The viewport. You start off with the viewport --a concept invented by the W3C, but one that garnered little attention until the iPhone came along. In the chart on the first page in this article, you'll notice that before the iPad and iPhone 4, Apple's devices were all 320 pixels wide. However, on those devices, Mobile Safari thought that it had a width of 960 pixels. That meant that internally, your site was compressed to a third the width, and then put out on the screen. Want to change that equation? That's the viewport.

That line goes into the head section of your HTML and tells mobile browsers that you may think your width is 960, but I think you should be satisfied with 320 pixels across -- or whatever the device-width happens to be.

At least that's the way Apple described how it should work; in practice, I've had better luck giving the viewport a fixed width:

This is one of those gray areas where there's no one right answer that fits all sites on all devices; you need to play with it to find what width works best for your site.

Media queries. Next up is a little bit of custom CSS geared toward the mobile crowd.

The first part of the link tag looks like a straightforward style sheet, up until the end. The media attribute is how you can identify not just mobile browsers in general, but which mobile browsers in particular. The only screen keywords are the voodoo that tells mobile browsers that this is just for them. After that, you can get picky about which browsers, but here you're looking for all mobile devices that have a maximum device width of 1,024 pixels -- that is, everything up to and including an iPad. Because of this line, every mobile device will load mobile.css.

Now, you can get a little more particular:

This starts off similar to the earlier broad media query, but then looks at the minimum pixel ratio of the device. If it isn't 2 or higher, you aren't interested. Right now, the only browser fitting that description is the iPhone 4 with its Retina display. This line lets you tweak details a little for Apple's latest toy, which gets to use mobile2.css.

For the next line, it helps to remember that these devices can be in horizontal or vertical orientation when your page loads. You can't just say you want all devices that are at least 480 pixels across; if the device is in landscape orientation, you may get a false positive.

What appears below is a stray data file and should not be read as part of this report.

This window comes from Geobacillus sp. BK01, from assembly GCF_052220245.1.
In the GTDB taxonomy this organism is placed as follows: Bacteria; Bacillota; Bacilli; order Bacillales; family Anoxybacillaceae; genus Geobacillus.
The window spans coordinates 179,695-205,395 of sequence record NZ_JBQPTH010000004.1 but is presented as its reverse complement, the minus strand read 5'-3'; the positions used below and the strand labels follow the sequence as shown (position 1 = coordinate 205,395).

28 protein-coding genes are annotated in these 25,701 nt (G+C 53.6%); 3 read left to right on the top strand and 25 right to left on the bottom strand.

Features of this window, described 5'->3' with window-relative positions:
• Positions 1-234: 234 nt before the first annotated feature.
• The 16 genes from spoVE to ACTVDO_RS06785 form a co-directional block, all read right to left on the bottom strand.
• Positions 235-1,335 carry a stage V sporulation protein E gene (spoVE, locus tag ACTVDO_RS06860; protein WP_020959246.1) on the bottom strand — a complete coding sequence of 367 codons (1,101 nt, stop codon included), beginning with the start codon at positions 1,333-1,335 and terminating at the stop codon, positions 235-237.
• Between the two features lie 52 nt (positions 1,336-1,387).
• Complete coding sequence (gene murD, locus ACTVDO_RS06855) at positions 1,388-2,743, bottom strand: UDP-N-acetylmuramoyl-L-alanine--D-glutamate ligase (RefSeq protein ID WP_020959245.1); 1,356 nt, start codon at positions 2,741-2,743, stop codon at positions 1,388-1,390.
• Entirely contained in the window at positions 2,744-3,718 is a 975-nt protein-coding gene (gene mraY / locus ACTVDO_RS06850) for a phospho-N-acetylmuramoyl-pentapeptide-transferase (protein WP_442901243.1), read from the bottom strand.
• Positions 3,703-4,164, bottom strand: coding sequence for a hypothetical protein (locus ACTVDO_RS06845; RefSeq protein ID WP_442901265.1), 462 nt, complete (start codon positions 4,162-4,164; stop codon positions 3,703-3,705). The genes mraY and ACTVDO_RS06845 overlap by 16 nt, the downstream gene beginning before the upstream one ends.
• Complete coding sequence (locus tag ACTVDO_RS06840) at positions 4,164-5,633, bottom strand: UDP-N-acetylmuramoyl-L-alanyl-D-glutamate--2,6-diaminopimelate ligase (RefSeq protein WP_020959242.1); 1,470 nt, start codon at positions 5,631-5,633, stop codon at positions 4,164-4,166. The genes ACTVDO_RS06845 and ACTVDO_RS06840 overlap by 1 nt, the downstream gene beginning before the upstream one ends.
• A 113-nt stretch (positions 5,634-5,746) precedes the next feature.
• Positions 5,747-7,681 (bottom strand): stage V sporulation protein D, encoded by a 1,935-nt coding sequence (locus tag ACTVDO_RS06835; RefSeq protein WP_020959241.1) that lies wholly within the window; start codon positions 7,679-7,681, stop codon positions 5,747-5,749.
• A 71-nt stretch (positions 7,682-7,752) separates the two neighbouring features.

This line brings in the same style sheet, but for different device: one with both a minimum height and minimum width of at least 768 pixels. That's the iPad, and it's going to get the same special style sheet as the iPhone 4.

Style your site. To understand what's going on in mobile.css, you first have to know a little about how the site is put together. See those big gray bars on the right and left of the page in Figure 1? The middle section, #container, is only 80% of the page. And while it looks nice on a big display to have all that room on the sides, it's a waste of space on a mobile device. So start off by making the content fill the entire width:

#container { width: 100%; }

Something you may have noticed while looking at Figure 2 or Figure 3 (or looking at sites with one of your own devices): Bold fonts aren't attractive. They take up too much room and don't display well. Let's stop that for the site's normally bold navigation:

#navbar { font-weight: normal; }

Next up, it's time to tweak your fonts. Each device comes with certain fonts, and I wasn't able to find any one font on all devices (but then, you can't even necessarily find out what Web fonts ship with a given device -- I'm looking at you, Android). But here's what's worked for me:

h1, h2, h3, h4, h5, h6 {

font-family: Albany, Georgia, "Times New Roman", "Droid Serif", serif;

}

Albany is a serif font found on the Palm devices, Droid Serif on all Android devices, and Georgia and Times New Roman are on the iPhone and iPad. If you're supporting BlackBerry as well, add "BB Alpha Serif".

If you prefer sans serif fonts, try:

h1, h2, h3, h4, h5, h6 {

font-family: Prelude, Verdana, Arial, "Droid Sans", sans-serif;

}

Prelude is a sans serif font found on the Palm devices, Droid Sans on all Android devices, and Verdana and Arial are on the iPhone and iPad. If you're supporting BlackBerry as well, add "BB Alpha Sans".

If you've used one of the higher-end mobile browsers and swapped orientation, you may have found it, well, a little disorienting. You're looking at a page where the fonts are a certain size, but then you go from portrait to landscape and the font size suddenly makes you feel like you're in a funhouse. So let's add a little styling to handle that:

.landscape { font-size: .5em; }

.portrait { font-size: .8em; }

I'll show you the JavaScript later that provides the functionality behind this, but suffice it to say for now that when the page has its class attribute set to landscape, your fonts are at half-size; when it's in portrait orientation, the fonts are at 80%.

The lucky iPhone 4 and iPad have some special styles of their own:

.portrait #header img { width: 50em; }